You could soon Opt to Fly if Rajdhani Ticket’s not confirmed – CRB on a mission of redefining the Passenger’s experience on IR

NEW DELHI: Passengers with unconfirmed AC-I or AC-II tickets for Rajdhani Express may soon be able to fly to their destination instead by paying the difference, if any, in the price of the train and air tickets. Ashwani Lohani had planned the move last summer when he was Air India chairman, but the railways had not reacted to it positively. Now the chairman of the Railway Board, Lohani + has said he will clear the plan if AI puts it up again.

“If AI approaches us with this proposal, we will accept it, as the process starts with a simple enablement of service request in the systems and software at both AI and IR servers” Lohani told.

A large number of people end up with unconfirmed AC-II Rajdhani tickets almost every day due to a severe demand-supply crunch in the railways. In a bid to boost AI’s aircraft occupancy, “turnaround man” Lohani had planned that such people’s contact details could be automatically shared with AI, which could then offer them seats on flights for the same destination at competitive rates.

“AC-II Rajdhani fares are more or less similar to air fares,” Lohani said.

However, with the process to privatise or sell government-owned AI now in its final stages, it remains to be seen if the airline goes for such a proposal.

“A benefit of having a government-owned airline… (is that) railways can transfer its unconfirmed premium passengers to state-owned AI. Lohani’s idea is very good. But can railways do the same with a private AI or any other private airline without facing charges of benefitting them?” asked an AI insider.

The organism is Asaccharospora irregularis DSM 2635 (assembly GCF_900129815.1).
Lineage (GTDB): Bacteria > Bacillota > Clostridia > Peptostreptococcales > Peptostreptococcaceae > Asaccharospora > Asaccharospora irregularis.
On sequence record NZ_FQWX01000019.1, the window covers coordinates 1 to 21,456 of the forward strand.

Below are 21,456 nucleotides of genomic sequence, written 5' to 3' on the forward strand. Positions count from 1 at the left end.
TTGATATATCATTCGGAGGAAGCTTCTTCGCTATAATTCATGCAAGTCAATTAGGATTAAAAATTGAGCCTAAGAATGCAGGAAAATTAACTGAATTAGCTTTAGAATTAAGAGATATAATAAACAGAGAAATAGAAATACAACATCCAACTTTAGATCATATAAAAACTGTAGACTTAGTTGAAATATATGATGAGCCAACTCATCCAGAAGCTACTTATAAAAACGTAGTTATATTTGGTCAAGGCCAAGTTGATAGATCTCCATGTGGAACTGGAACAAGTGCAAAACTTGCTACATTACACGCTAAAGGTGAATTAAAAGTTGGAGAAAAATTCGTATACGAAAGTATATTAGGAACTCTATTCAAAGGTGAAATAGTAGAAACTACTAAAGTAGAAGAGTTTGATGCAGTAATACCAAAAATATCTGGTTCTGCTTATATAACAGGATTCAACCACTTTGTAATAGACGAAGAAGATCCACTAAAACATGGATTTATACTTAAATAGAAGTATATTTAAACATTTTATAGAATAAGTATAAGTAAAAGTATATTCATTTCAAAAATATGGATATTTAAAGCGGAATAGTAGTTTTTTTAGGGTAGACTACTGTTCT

Senior IAS officer Rajiv Bansal, who was given additional charge as AI chairman for three months in August-end, when Lohani was moved to the Railway Board, said he would not be immediately able to comment on the proposal. “This is the first time I am hearing of such a thing. There is difference in train and air fares…” he said.

With the proposal, Lohani, a 1980-batch Indian Railway Service of Mechanical Engineers officer, had used his experience with the railways to rid AI of one of its most vexing problems: low aircraft occupancy. Around the same time that he came up with the train-air switch idea, AI had also decided to match Rajdhani AC-II fares on important metro routes like Delhi to Mumbai.

AI insiders said the airline’s focus currently was to safely run its flights on time till a new owner is found.

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